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Lord Lipsey: My noble friend Lord Bragg said that the arguments in favour of the amendment bear repeating. Nevertheless, I shall forbear from repeating them and say one word: viewers. If the Government had brought before your Lordships or the other place a convincing rationale for believing that viewers get a better news service as a result of the existing arrangement, I would stand behind them. There are compelling reasons to think otherwise. Why should companies put a lot of money into something when they can own only a maximum of 40 per cent of it between them?

The integration of regional news with national news is by far the biggest weakness of bulletins at the moment. It can partly be tackled under existing structures but not properly. Some of us favour the amendment because we want better competition in news for viewers—not to please the companies, which are mere instruments, but to please the people we ultimately service. The Government have got to be

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much better at producing a rationale for ignoring what, on the face of it, seems to be in their overwhelming interests.

Baroness Howe of Idlicote: I have listened with great interest to what has been said and agree with every single word. The noble Lord, Lord Crickhowell, questioned why the pre-legislative committee had been a little cautious. Perhaps the answer is that we have had time to reflect. Certainly everything that I have heard and read has more and more convinced me that the amendments of the noble Baroness, Lady Buscombe, are the right way to go.

It is constantly leaked about the place that the Government are not going to give way on anything in the Bill. I hope that they recognise the strength of feeling in the Committee and have had time to think more carefully.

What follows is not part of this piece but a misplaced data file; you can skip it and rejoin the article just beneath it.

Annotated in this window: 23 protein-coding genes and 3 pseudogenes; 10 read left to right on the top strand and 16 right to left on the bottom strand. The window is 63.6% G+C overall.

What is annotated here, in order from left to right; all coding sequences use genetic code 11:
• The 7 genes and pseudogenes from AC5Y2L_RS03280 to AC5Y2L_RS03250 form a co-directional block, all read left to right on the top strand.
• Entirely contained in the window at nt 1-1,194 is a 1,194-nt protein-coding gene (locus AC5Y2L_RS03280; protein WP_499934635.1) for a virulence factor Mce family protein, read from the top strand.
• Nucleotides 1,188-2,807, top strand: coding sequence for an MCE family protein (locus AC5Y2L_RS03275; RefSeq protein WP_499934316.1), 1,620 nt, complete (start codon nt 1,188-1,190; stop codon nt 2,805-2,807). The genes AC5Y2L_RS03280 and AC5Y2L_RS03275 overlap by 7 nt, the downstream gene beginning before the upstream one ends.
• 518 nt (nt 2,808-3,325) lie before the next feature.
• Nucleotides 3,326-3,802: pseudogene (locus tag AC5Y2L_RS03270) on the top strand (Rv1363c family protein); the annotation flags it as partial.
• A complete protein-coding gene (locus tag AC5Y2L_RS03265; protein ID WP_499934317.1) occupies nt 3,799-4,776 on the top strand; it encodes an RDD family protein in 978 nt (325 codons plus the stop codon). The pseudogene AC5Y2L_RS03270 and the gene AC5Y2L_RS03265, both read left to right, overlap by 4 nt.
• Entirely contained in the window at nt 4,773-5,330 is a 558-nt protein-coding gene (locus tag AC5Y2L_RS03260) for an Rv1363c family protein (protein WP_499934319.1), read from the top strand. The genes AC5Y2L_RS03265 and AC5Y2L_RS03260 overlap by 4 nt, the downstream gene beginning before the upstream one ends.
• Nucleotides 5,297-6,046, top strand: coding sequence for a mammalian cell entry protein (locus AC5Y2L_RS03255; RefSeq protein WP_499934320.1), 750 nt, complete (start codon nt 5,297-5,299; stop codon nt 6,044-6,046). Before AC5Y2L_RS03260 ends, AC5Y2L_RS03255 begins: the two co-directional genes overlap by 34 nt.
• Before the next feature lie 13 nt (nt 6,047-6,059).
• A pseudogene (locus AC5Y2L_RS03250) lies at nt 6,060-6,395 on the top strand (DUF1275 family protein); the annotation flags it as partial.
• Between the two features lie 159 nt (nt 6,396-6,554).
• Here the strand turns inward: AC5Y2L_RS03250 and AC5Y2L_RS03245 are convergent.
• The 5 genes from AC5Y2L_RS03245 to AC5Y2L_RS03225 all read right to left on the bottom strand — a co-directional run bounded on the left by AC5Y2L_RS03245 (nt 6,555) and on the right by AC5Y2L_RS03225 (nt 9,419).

Lord Bernstein of Craigweil: As someone who works in ITV, it seems to me totally bizarre that it should be the only major television channel in the world that cannot own its own news service. My experience of working within a consortium in the broadcasting industry is not a happy one. To persuade all shareholders to agree a policy, to change and sometimes to take a risk is extremely difficult. I am sure that the Government's proposed structure for ITN will put it at a disadvantage in competing with other news services.

Baroness Blackstone: It is not true—as was said by the noble Baroness, Lady Howe—that the Government are resisting everything. They have made a number of concessions and will be making more later today.

Noble Lords: Oh!

Baroness Blackstone: So the noble Baroness should withdraw that remark.

There is obviously strong feeling in the Committee on this particular group of amendments. I must disappoint noble Lords because this is not one that the Government will concede.

If Amendments Nos. 202 and 203 were agreed, there would be no nomination system for news. ITV would be free to appoint any news provider that it chose but it would have to meet the same quality and funding requirements that the current system sets out. Amendment No. 204 would allow the modification rather than the repeal of the requirement in Clause 276. We do not accept that all the changes suggested are appropriate at present, although we acknowledge that there may come a time when part or all of what some Members of the Committee are advocating will become appropriate and be acceptable.